Is your pet a family member or a commodity? That’s the issue lurking beneath the surface of a trio of new laws proposed in Maryland and Virginia. Two of the bills aim to ban or severely limit the sale of cats and dogs from pet stores, while the third seeks to redefine the nature of animal shelters. Yet all speak to the rapidly evolving relationship between us and our companion animals.
The pet store bills target shops that sell dogs and cats from breeders. Both were inspired by growing public concern about animals that come from so-called puppy and kitten mills—commercial breeding operations that put profit above animal welfare. Pets from such places are often unsocialized and tend to harbor genetic and infectious diseases. The Maryland bill, which was passed in Montgomery County last week, prohibits pet stores from selling cats and dogs obtained from such mills. Stores can only sell pets procured from shelters or rescue organizations, as large chains like PetSmart and PetCo do. The Virginia bill, which is awaiting the governor’s signature, covers the entire state. It is similar to the Maryland bill, though it still allows pet stores to sell from breeders that meet certain qualifications. It also largely prohibits the sale of pets at flea markets and similar venues.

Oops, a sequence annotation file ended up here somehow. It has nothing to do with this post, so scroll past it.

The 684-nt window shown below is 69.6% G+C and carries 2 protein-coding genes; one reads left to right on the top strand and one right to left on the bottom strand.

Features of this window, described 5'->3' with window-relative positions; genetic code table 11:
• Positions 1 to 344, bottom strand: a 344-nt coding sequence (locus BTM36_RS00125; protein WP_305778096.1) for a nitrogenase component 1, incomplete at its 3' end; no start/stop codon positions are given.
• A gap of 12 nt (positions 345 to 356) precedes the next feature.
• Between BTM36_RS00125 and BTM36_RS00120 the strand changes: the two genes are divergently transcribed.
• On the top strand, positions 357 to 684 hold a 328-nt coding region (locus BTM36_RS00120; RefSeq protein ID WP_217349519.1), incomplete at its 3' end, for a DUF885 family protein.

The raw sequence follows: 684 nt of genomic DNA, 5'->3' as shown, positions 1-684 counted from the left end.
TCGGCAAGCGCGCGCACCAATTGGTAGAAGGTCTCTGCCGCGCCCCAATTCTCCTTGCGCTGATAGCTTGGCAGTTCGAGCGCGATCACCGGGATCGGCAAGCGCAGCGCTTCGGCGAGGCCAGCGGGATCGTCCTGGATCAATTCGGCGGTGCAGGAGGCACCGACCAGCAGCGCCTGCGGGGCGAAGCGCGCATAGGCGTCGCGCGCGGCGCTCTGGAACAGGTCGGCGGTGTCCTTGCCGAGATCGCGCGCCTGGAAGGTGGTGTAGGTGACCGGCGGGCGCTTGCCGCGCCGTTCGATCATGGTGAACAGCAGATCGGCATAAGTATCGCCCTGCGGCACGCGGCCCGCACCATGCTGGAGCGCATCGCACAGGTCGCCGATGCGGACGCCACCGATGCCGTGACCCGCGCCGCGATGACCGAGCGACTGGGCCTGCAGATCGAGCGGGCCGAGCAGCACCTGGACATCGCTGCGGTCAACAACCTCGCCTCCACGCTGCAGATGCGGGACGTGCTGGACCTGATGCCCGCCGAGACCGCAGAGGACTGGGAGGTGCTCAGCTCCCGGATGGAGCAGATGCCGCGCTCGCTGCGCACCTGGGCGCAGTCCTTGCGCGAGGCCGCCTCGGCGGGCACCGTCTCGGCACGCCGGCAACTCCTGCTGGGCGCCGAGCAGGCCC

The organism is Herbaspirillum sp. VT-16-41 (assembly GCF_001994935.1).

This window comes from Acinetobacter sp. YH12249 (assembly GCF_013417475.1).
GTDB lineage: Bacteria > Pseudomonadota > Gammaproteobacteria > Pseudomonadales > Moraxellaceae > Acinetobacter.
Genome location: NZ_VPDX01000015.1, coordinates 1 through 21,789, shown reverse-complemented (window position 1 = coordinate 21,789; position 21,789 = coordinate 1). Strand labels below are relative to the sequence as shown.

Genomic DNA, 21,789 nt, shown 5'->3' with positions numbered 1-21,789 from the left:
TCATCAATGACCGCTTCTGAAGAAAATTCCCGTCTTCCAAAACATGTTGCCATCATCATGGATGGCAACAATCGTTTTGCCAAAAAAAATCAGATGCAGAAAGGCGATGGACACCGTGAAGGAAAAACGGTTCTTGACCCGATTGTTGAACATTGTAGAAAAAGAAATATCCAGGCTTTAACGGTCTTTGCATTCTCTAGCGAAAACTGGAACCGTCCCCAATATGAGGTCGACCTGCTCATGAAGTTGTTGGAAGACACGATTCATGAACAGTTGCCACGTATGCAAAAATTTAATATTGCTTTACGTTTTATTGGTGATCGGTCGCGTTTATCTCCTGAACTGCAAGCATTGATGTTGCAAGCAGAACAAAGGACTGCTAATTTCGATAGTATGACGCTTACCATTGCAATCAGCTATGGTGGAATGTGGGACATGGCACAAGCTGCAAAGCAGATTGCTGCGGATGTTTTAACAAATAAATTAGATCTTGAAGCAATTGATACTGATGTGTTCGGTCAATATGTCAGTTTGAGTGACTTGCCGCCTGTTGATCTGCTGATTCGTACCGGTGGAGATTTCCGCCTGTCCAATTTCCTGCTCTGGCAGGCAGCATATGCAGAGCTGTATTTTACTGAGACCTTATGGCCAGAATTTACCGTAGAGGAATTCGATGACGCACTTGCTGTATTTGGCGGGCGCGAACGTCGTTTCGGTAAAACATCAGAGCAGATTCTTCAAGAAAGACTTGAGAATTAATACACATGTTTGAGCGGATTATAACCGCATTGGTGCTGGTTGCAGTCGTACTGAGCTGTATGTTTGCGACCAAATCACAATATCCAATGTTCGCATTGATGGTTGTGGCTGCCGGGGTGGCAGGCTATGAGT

The Maryland and Virginia bills match legislation passed in more than 70 localities across the country in the past few years. Though the ostensible purpose of these laws is to improve animal welfare, they speak to the growing bond between us and our pets. In the past 20 years, dogs and cats have morphed from companion animals to full-fledged family members. We take them on vacation, we spend billions on their food and care, and we even risk our lives for them. As a result, we now view our pets less like property and more like people. A few decades ago, we didn’t think twice about buying a cat or dog from a neighborhood pet shop or seeking the latest and greatest breed, like we might a fancy new TV. Today, many of these pet shops have disappeared, and owners are more likely to boast that their pet is a rescue than a purebred. We don’t buy anymore. We adopt.